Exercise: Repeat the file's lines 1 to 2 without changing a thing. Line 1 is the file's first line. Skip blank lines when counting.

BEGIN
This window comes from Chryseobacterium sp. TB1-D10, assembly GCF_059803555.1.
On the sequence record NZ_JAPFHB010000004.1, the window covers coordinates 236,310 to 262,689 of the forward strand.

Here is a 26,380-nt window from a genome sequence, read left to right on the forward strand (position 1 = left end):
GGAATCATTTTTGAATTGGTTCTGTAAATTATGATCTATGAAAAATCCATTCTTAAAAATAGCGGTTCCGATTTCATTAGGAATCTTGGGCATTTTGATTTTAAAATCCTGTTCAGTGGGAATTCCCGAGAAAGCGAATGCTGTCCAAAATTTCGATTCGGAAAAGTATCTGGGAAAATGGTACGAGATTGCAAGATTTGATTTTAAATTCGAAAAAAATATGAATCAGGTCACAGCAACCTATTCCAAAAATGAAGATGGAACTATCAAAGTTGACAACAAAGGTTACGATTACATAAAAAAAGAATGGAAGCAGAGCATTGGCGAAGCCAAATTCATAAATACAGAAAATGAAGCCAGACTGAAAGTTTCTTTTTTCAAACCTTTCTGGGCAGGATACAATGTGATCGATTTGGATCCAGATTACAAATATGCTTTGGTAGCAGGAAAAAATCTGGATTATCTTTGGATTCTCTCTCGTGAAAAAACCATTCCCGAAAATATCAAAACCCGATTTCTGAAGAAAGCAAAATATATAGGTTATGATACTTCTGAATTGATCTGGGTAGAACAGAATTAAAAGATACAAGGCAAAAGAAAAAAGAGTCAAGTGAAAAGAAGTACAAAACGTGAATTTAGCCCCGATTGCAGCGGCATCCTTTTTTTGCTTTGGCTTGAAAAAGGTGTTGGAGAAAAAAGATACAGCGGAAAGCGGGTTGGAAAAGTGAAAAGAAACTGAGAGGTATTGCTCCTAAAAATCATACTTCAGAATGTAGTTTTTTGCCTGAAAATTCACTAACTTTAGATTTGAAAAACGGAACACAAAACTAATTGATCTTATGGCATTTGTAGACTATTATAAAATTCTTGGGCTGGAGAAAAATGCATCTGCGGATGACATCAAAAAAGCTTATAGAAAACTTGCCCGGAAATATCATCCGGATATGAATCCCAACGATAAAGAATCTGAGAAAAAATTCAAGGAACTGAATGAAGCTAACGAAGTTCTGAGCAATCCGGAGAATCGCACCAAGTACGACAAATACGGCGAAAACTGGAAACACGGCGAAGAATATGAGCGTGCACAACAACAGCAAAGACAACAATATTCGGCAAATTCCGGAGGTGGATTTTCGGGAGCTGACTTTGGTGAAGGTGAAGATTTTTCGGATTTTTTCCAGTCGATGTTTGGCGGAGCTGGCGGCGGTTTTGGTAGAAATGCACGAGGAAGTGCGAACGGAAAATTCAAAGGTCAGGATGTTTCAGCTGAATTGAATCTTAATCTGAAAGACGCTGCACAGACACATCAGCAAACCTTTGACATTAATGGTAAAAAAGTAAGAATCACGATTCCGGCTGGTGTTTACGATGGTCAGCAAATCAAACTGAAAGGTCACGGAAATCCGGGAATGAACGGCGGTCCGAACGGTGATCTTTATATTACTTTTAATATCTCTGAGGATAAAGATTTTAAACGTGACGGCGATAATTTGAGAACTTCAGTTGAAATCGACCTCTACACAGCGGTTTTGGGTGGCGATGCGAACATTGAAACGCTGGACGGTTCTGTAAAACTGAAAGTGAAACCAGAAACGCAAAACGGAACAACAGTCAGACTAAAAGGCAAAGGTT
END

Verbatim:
This window comes from Chryseobacterium sp. TB1-D10, assembly GCF_059803555.1.
On the sequence record NZ_JAPFHB010000004.1, the window covers coordinates 236,310 to 262,689 of the forward strand.